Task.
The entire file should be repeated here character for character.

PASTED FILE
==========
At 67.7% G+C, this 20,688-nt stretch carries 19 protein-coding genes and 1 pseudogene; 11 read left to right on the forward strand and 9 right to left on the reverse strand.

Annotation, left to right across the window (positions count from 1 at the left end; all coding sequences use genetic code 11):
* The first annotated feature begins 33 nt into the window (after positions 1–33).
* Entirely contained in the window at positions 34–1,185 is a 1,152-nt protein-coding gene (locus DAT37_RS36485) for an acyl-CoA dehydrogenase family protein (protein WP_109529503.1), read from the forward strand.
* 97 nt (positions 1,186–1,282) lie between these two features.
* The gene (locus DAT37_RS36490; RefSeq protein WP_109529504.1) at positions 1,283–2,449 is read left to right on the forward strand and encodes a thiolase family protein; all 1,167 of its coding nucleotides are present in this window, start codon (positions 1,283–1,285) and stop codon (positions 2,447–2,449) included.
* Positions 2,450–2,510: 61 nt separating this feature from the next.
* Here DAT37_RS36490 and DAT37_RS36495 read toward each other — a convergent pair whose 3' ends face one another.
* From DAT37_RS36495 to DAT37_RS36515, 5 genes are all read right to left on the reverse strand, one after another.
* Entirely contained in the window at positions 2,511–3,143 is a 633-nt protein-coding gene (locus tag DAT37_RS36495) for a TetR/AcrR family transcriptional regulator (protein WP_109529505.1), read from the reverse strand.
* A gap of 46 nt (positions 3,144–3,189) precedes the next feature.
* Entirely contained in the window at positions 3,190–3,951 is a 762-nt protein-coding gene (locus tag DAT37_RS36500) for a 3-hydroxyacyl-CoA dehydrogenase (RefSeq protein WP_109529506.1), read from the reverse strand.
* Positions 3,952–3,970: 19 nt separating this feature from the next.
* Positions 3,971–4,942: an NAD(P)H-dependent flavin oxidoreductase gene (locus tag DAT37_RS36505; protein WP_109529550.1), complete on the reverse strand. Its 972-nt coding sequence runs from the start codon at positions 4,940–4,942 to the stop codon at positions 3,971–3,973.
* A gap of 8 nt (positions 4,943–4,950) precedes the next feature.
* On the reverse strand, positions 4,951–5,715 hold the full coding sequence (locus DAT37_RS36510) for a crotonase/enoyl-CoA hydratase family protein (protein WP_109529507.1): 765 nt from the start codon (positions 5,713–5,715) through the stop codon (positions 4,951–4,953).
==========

At 67.7% G+C, this 20,688-nt stretch carries 19 protein-coding genes and 1 pseudogene; 11 read left to right on the forward strand and 9 right to left on the reverse strand.

Annotation, left to right across the window (positions count from 1 at the left end; all coding sequences use genetic code 11):
* The first annotated feature begins 33 nt into the window (after positions 1–33).
* Entirely contained in the window at positions 34–1,185 is a 1,152-nt protein-coding gene (locus DAT37_RS36485) for an acyl-CoA dehydrogenase family protein (protein WP_109529503.1), read from the forward strand.
* 97 nt (positions 1,186–1,282) lie between these two features.
* The gene (locus DAT37_RS36490; RefSeq protein WP_109529504.1) at positions 1,283–2,449 is read left to right on the forward strand and encodes a thiolase family protein; all 1,167 of its coding nucleotides are present in this window, start codon (positions 1,283–1,285) and stop codon (positions 2,447–2,449) included.
* Positions 2,450–2,510: 61 nt separating this feature from the next.
* Here DAT37_RS36490 and DAT37_RS36495 read toward each other — a convergent pair whose 3' ends face one another.
* From DAT37_RS36495 to DAT37_RS36515, 5 genes are all read right to left on the reverse strand, one after another.
* Entirely contained in the window at positions 2,511–3,143 is a 633-nt protein-coding gene (locus tag DAT37_RS36495) for a TetR/AcrR family transcriptional regulator (protein WP_109529505.1), read from the reverse strand.
* A gap of 46 nt (positions 3,144–3,189) precedes the next feature.
* Entirely contained in the window at positions 3,190–3,951 is a 762-nt protein-coding gene (locus tag DAT37_RS36500) for a 3-hydroxyacyl-CoA dehydrogenase (RefSeq protein WP_109529506.1), read from the reverse strand.
* Positions 3,952–3,970: 19 nt separating this feature from the next.
* Positions 3,971–4,942: an NAD(P)H-dependent flavin oxidoreductase gene (locus tag DAT37_RS36505; protein WP_109529550.1), complete on the reverse strand. Its 972-nt coding sequence runs from the start codon at positions 4,940–4,942 to the stop codon at positions 3,971–3,973.
* A gap of 8 nt (positions 4,943–4,950) precedes the next feature.
* On the reverse strand, positions 4,951–5,715 hold the full coding sequence (locus DAT37_RS36510) for a crotonase/enoyl-CoA hydratase family protein (protein WP_109529507.1): 765 nt from the start codon (positions 5,713–5,715) through the stop codon (positions 4,951–4,953).